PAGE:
IT-To-Business Strategic Alignment Concepts Worth Sharing
By Gabriel Morgan, Sr Director of Enterprise Architecture and Business Analysis, REI
Keep calm, remember to follow the strategic planning model and avoid the chaos caused by the planning paradox. The planning paradox is caused by the situation when a company’s strategic planning process isn’t designed to achieve enterprise-wide strategic alignment. A common mistake is to build a strategic planning process by starting at the top of the organizational chart and work their way down until each level of the organization has a set of objectives and a budget to achieve it. This organization hierarchy-based planning process can only achieve intra-organizational alignment and not an enterprise-wide strategic plan. Inevitably, as each level of the organization scrambles to define objectives by performing business analysis to identify higher performance targets, then comparing that to their organization’s capacity to deliver, they often do a mad scramble to meet with groups upstream and downstream in the value chain to gain alignment to form a holistic enterprise-wide strategic plan.
Remember to sequence the company’s strategic planning process based on the company’s value chain. For each business, start from the customer and work your way back. When this happens, each organization in the value chain can define their performance targets for their function that is in support the enterprise’s success indicators; sales, market penetration, and customer satisfaction.
The image below is a visual model I’ve used as a reference to sequence the strategic planning process.
Technology can spearhead a company’s growth strategy and IT leaders are positioned to lead these business endeavors
The result is lessening the chaos that is naturally caused by top-down organization chart-based planning process.
There are other uses for the above diagram that I should go into further at some point but for brevity, here are a couple additional points it highlights:
• There are teams accountable for Corporate Strategy and they aggregate strategy formed by business groups within the company.
• Support organizations create their strategic plans to back each business strategy they support via adopting the cascaded business strategy. Therefore, support organizations share accountability for the supported business strategy in their supporting strategies.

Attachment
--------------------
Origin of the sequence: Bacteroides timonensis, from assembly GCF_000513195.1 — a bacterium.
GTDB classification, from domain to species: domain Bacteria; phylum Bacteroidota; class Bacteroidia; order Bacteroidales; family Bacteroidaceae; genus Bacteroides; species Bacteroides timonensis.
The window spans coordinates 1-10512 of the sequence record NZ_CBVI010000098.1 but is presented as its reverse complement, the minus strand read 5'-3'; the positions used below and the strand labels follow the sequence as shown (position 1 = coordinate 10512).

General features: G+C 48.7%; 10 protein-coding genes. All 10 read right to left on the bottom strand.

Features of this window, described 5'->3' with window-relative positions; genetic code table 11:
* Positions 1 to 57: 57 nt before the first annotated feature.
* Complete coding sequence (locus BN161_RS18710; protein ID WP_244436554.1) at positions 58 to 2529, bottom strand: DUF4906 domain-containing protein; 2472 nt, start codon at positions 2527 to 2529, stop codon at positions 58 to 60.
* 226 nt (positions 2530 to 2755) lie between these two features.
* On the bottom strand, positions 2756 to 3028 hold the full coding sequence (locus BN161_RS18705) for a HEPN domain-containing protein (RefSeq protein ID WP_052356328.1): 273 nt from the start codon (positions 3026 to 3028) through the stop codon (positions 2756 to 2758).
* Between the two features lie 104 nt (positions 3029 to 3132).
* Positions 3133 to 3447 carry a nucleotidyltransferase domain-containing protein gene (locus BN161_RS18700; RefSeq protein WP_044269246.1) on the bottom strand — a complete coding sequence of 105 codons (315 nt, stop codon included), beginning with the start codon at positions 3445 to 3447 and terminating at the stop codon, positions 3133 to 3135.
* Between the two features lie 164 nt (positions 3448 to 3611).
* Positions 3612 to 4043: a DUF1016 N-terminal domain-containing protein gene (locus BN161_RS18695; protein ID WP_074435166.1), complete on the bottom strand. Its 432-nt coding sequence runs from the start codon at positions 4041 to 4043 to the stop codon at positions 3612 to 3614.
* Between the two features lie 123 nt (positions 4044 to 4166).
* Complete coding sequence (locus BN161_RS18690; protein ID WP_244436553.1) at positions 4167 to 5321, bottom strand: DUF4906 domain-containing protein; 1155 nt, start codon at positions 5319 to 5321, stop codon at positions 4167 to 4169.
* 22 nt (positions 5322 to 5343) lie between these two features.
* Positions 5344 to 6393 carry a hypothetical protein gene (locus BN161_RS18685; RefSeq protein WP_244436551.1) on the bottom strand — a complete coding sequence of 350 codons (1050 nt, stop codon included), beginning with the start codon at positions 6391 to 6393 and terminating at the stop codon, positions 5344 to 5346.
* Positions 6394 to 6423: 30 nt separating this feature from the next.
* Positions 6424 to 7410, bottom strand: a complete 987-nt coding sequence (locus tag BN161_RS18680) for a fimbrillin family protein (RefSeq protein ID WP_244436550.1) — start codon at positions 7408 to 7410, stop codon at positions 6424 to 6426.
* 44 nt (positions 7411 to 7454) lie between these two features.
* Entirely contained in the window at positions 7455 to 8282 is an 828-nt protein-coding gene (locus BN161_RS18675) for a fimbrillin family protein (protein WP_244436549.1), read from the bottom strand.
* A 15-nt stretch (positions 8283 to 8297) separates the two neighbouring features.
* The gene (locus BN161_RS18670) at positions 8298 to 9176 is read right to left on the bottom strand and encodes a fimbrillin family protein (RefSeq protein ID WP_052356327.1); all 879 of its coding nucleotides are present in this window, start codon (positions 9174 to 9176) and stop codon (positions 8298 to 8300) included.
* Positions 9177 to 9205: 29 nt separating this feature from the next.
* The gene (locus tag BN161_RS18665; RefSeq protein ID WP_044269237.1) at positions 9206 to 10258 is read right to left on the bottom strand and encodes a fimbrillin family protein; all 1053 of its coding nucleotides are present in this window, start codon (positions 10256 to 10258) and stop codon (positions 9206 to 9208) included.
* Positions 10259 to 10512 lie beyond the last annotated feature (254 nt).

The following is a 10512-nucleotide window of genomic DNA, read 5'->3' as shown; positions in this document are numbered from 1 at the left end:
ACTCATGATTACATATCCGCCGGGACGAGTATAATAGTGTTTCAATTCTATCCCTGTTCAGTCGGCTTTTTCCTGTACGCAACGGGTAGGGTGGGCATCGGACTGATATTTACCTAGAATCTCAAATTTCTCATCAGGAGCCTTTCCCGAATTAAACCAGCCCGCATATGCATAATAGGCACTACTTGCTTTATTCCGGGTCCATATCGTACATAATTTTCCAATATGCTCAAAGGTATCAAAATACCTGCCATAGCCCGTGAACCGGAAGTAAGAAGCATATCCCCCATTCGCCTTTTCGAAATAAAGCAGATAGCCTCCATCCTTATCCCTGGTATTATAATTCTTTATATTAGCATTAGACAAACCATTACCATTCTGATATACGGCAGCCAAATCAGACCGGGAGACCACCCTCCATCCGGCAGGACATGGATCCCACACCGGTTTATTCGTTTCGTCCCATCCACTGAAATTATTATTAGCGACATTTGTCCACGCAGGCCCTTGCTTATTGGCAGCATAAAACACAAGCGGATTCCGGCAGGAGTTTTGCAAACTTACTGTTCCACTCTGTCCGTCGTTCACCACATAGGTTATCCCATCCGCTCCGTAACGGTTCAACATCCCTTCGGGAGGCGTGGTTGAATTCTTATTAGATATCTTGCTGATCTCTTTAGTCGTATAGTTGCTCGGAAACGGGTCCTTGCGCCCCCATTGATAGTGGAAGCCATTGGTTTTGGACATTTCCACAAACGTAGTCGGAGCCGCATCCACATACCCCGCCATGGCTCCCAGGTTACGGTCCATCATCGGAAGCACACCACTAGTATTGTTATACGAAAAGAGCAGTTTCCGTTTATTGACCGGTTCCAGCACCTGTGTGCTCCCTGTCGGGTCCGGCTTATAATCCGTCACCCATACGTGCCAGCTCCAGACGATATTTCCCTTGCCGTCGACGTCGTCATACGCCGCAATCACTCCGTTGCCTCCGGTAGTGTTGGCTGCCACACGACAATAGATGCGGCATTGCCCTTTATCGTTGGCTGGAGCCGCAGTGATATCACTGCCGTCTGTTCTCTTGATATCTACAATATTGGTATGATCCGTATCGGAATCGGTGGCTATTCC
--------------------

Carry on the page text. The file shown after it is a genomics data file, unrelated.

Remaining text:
IT as the company’s technology advocate. IT organizations have travelled a rough road. In the early days, IT’s value proposition was limited to tech support but then technology progressed to the point of being relevant to business function leaders allowing IT organizations to mature to business partners and take a co-ownership role to achieve greater business performance. Along this journey, there were threats to IT’s existence such as; IT’s business acumen gap forcing IT to struggle to maintain alignment to business strategy, viable IT outsourcers making the existence of an IT organization a choice to business leaders, and business folks directly implementing powerful SaaS applications without IT involvement making it difficult for IT to manage technology. IT organizations who have managed to weather these storms have figured out how to manage technology as a business function for the company. But that won’t be good enough soon. Technology and business trends continue to conflict and bifurcate, maybe even at an accelerated rate. Companies will need to bridge the gap between technology innovation and business growth, and IT is well-positioned to step up and fill this gap as a business leader for the company.
Technology can spearhead a company’s growth strategy and IT leaders are positioned to lead these business endeavors. It’s happening already. IT leaders are expanding their role to lead new digital businesses like two-sided marketplaces and ad-revenue generating community platforms. They are also shaping data as products for sale. And I might add all this while having to support the rest of the businesses within the enterprise. Companies who are leading in these spaces have embraced technology change and focused on preserving the crown jewels of their organization, their data, and wrapping them with systems designed for scale because they aren’t quite sure what business models they will need to support next.
We are in exciting times. Markets are changing rapidly and traditional businesses are being disrupted. Thankfully, computer technology innovation has accelerated and is accessible to the average IT professional. This is an opportunity. Your business needs you.
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